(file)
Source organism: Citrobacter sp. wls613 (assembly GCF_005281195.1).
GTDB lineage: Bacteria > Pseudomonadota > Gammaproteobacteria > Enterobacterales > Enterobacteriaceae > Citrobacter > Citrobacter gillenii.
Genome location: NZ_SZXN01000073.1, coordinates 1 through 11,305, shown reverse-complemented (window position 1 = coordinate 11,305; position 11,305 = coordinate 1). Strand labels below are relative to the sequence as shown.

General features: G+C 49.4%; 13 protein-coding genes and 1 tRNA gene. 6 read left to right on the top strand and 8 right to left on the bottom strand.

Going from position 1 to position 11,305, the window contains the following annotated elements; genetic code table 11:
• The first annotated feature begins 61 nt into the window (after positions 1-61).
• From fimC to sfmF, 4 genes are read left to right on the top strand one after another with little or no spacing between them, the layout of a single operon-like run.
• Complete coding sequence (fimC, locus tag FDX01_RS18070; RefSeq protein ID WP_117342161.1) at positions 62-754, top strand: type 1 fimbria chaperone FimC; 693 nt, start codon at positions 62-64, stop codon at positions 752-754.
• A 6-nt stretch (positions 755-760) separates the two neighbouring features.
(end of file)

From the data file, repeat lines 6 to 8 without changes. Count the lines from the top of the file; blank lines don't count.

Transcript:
• The first annotated feature begins 61 nt into the window (after positions 1-61).
• From fimC to sfmF, 4 genes are read left to right on the top strand one after another with little or no spacing between them, the layout of a single operon-like run.
• Complete coding sequence (fimC, locus tag FDX01_RS18070; RefSeq protein ID WP_117342161.1) at positions 62-754, top strand: type 1 fimbria chaperone FimC; 693 nt, start codon at positions 62-64, stop codon at positions 752-754.